Portrait of Elizabeth 1st wearing a similar dress

This highly symbolic portrait of Elizabeth shows her wearing a dress of similar design to the lost dress.

Borago officinalis

So, what about the dyes used in the dress? After searching the internet, the only dyes mentioned are cochineal from Mexico and indigo from the far east. This means the blue probably comes from from Indigofera. The silk cloth (Cloth of silver) itself was probably sourced in Italy, so it is likely that the dyed embroidery thread was also sourced from abroad, which opens up the dye possibilities enormously. I would not be surprised to learn that the master embroiderer was also European, rather than English.

I have enquired with the conservators at Hampton Court about the dyes used, but as yet I have not had a reply. However, I have been in contact with Natalie Walker (no relation) who has done some research on this textile and tells me the chief conservator at Hampton Court will be publishing a paper on the subject soon. If I find out any more I will update this blog with the results.

The visit to Hampton Court Palace was a timely reminder of what can happen when extreme wealth and power is held in the hands of a tiny group of people. Queen Elizabeth II is still the official owner of the Palace.

Note: All the photos in this post were taken by the author.

See very good posts by Natalie Walker, Hampton Court and the Crown Chronicles on the Bacton Altar Cloth here:

A Mark of Craftsmanship?

https://www.hrp.org.uk/hampton-court-palace/whats-on/the-lost-dress-of-elizabeth-i/#gs.xdatlg

The Bacton Altar Cloth – Elizabeth I’s only surviving dress – now at Hampton Court Palace

Yellow pea like flowers of Genista blossom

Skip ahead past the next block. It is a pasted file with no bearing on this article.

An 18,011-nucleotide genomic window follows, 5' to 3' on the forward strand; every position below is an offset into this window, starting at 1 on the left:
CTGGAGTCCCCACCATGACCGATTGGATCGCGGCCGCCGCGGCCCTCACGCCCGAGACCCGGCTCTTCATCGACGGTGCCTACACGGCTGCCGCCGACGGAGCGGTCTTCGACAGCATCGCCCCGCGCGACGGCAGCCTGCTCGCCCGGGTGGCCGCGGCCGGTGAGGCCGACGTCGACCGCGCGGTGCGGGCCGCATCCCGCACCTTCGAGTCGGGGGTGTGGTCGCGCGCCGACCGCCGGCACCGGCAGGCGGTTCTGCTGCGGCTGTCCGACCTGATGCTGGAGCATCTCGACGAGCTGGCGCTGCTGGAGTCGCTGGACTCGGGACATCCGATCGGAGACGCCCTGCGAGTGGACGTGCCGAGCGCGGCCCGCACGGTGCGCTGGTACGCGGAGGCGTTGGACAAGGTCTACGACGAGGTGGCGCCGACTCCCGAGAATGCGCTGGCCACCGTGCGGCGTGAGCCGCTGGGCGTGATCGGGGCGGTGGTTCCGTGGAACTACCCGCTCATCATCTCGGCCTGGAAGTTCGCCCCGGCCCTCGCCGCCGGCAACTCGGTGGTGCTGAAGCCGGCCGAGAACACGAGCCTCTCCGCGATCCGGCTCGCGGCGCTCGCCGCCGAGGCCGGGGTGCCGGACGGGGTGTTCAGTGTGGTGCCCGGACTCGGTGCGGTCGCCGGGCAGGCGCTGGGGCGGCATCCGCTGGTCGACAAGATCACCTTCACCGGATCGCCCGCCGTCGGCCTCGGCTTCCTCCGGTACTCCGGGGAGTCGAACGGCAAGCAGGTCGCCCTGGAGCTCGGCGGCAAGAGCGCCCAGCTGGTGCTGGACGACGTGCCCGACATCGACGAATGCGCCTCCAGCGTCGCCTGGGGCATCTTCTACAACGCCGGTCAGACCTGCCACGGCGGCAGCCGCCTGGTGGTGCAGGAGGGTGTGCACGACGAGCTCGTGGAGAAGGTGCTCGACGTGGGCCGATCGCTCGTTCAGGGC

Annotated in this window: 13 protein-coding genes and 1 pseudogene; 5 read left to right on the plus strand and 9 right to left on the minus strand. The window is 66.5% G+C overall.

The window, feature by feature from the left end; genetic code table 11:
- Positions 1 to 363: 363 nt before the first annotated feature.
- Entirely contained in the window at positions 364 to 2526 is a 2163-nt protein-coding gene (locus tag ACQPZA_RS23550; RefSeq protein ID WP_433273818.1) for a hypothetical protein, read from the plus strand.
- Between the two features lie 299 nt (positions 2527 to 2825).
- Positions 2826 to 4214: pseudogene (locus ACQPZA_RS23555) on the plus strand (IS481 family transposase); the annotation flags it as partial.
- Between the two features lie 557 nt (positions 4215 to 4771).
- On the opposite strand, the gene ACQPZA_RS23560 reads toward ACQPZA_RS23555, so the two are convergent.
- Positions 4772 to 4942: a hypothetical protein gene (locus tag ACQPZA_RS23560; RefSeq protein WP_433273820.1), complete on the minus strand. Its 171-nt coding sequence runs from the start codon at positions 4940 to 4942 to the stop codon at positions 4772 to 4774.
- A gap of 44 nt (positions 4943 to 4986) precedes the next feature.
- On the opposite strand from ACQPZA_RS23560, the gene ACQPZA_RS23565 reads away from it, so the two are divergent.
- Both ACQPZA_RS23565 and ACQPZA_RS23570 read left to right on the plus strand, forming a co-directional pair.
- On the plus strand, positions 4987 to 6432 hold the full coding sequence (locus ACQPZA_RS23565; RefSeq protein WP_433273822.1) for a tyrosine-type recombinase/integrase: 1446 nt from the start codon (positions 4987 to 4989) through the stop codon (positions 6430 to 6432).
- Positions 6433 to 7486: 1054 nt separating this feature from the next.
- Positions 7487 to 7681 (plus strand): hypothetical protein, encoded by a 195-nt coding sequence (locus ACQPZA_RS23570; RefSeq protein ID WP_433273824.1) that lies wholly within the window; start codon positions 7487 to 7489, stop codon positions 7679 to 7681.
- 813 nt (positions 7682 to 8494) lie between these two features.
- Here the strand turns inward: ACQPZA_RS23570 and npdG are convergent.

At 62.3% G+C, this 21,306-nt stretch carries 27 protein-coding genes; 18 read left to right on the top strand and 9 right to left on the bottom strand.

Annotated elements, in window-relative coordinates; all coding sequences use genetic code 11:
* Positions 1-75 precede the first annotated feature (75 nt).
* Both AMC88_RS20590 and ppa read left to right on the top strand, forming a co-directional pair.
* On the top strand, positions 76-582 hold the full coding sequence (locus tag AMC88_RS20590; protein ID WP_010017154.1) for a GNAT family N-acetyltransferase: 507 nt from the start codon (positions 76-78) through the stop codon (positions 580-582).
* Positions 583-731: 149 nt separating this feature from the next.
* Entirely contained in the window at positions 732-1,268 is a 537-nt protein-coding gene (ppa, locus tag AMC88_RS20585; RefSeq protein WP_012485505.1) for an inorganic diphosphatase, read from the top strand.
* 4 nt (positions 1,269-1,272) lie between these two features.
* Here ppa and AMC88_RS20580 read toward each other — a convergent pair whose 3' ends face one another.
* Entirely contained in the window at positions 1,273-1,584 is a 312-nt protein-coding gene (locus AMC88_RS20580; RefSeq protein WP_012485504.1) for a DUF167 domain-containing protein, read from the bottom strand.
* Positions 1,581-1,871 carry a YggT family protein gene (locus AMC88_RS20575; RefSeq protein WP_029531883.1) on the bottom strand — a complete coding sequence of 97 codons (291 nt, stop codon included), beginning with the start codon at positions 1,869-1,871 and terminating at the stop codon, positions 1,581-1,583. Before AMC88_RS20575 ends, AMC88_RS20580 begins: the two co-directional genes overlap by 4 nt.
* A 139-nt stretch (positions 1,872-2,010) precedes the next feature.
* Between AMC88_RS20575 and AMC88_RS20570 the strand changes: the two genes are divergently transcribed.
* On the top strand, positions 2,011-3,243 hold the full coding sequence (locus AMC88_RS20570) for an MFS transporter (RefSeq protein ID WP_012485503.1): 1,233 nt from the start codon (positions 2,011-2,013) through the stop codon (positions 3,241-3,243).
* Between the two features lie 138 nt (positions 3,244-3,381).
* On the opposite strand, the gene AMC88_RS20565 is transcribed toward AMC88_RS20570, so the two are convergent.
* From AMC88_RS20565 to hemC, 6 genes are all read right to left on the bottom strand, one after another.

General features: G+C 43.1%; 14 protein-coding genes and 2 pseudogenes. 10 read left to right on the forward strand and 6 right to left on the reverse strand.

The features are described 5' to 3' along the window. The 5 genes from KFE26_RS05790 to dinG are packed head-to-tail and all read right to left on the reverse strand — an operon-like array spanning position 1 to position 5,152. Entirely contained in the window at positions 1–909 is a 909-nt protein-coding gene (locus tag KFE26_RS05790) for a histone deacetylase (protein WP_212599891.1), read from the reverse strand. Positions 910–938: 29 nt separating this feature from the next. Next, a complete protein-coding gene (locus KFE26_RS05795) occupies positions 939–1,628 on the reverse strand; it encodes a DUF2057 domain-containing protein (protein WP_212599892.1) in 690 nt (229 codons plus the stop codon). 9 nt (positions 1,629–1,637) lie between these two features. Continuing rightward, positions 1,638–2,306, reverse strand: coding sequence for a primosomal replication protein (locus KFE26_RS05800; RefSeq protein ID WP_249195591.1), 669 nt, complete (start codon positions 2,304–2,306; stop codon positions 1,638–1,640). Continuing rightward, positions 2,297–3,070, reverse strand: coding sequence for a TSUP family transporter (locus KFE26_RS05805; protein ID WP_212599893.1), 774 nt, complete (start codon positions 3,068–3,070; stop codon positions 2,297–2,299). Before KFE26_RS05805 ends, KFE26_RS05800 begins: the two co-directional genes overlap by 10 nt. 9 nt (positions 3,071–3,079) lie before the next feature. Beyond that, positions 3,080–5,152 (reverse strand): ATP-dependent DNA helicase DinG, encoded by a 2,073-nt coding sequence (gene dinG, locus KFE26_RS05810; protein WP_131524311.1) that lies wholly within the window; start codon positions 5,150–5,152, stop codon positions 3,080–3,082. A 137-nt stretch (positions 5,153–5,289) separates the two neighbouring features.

Growing Dyers Greenweed (Genista tinctoria)

By Ashley Walker
Copyright 17th February 2020

Dyers broom, Dyer’s whin and Woadwaxen

Dyers Greenweed is a member of the Fabaceae or legume family. It is a typical shrubby broom native to the UK, growing in open pasture and heathland. It is a source of an excellent light fast lemon yellow dye similar to Weld. As its name suggests it was used with indigo (from Woad) to dye textiles various shades of green.

Horticulture

Like some other native dye plants, Greenweed has declined with the rise of modern agriculture so you are less likely to be able to forage for it. It mostly grows in the West and South of England and appears to prefer slightly acidic loamy clay soils though it will grow in alkaline soils if treated well. It can grow to a height of 1 to 2m and forms a bush, usually growing from a single base stem. There are dwarf varieties and a dwarf subspecies Genista littoralis. It is extremely hardy (surviving temperatures as low as -35ºC) so it should be possible to grow it in the far North. It loses its leaves in the winter and this maybe the reason it’s able to stand the sub-zero temperatures. It does not like being waterlogged but struggles in dry soils too when it needs to be watered occasionally during hot summers.

Dyers Greenweed bush growing in the author’s back garden.

Propagation

The seedpods of Greenweed turn black in late summer and on hot days burst apart scattering the  small pea shaped brown seed.

to show the seeds and seed pods of the plant

Seeds and pods of Dyers Greenweed

These may germinate in the Autumn or stay in the soil and germinate in the following spring. When I first tried to grow the plant from seed I followed the instructions to plant in the Autumn. Although some of the seeds germinated I found that the seedlings died during the winter. so I changed my strategy to planting in Spring which works very well and allows the seedlings to grow large enough during the first year to get through winter without problem.

Start seeds off indoors in modules or seed trays from March to April and plant out in June in a sunny position.